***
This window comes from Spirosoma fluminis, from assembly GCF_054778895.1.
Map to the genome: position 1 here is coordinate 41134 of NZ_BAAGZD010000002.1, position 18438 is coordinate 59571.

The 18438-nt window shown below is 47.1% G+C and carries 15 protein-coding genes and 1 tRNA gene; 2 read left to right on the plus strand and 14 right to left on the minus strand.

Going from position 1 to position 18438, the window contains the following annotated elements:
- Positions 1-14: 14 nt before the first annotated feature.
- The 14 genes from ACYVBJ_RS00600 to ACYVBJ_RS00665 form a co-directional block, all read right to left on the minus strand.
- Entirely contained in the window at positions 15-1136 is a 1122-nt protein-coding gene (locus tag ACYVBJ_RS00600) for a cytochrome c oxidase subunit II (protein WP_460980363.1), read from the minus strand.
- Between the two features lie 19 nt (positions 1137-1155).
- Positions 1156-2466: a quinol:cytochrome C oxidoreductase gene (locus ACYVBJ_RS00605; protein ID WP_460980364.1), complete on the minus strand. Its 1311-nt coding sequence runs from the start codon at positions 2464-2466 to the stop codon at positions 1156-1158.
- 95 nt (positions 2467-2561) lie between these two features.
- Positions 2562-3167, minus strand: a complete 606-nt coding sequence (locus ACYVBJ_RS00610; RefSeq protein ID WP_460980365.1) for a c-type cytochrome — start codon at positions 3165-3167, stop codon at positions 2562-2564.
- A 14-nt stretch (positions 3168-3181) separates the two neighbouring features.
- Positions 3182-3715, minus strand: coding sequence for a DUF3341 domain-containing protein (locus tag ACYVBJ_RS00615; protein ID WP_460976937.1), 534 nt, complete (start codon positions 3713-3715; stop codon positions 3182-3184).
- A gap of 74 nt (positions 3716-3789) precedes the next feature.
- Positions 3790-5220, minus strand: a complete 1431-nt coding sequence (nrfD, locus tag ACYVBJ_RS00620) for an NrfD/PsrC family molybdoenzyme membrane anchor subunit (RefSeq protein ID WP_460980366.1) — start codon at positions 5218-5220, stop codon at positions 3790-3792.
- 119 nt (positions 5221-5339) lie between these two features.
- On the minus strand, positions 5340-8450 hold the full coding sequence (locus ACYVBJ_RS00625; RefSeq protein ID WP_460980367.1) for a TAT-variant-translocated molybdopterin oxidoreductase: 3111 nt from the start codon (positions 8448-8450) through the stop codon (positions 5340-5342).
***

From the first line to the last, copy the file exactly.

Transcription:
This window comes from Spirosoma fluminis, from assembly GCF_054778895.1.
Map to the genome: position 1 here is coordinate 41134 of NZ_BAAGZD010000002.1, position 18438 is coordinate 59571.

The 18438-nt window shown below is 47.1% G+C and carries 15 protein-coding genes and 1 tRNA gene; 2 read left to right on the plus strand and 14 right to left on the minus strand.

Going from position 1 to position 18438, the window contains the following annotated elements:
- Positions 1-14: 14 nt before the first annotated feature.
- The 14 genes from ACYVBJ_RS00600 to ACYVBJ_RS00665 form a co-directional block, all read right to left on the minus strand.
- Entirely contained in the window at positions 15-1136 is a 1122-nt protein-coding gene (locus tag ACYVBJ_RS00600) for a cytochrome c oxidase subunit II (protein WP_460980363.1), read from the minus strand.
- Between the two features lie 19 nt (positions 1137-1155).
- Positions 1156-2466: a quinol:cytochrome C oxidoreductase gene (locus ACYVBJ_RS00605; protein ID WP_460980364.1), complete on the minus strand. Its 1311-nt coding sequence runs from the start codon at positions 2464-2466 to the stop codon at positions 1156-1158.
- 95 nt (positions 2467-2561) lie between these two features.
- Positions 2562-3167, minus strand: a complete 606-nt coding sequence (locus ACYVBJ_RS00610; RefSeq protein ID WP_460980365.1) for a c-type cytochrome — start codon at positions 3165-3167, stop codon at positions 2562-2564.
- A 14-nt stretch (positions 3168-3181) separates the two neighbouring features.
- Positions 3182-3715, minus strand: coding sequence for a DUF3341 domain-containing protein (locus tag ACYVBJ_RS00615; protein ID WP_460976937.1), 534 nt, complete (start codon positions 3713-3715; stop codon positions 3182-3184).
- A gap of 74 nt (positions 3716-3789) precedes the next feature.
- Positions 3790-5220, minus strand: a complete 1431-nt coding sequence (nrfD, locus tag ACYVBJ_RS00620) for an NrfD/PsrC family molybdoenzyme membrane anchor subunit (RefSeq protein ID WP_460980366.1) — start codon at positions 5218-5220, stop codon at positions 3790-3792.
- 119 nt (positions 5221-5339) lie between these two features.
- On the minus strand, positions 5340-8450 hold the full coding sequence (locus ACYVBJ_RS00625; RefSeq protein ID WP_460980367.1) for a TAT-variant-translocated molybdopterin oxidoreductase: 3111 nt from the start codon (positions 8448-8450) through the stop codon (positions 5340-5342).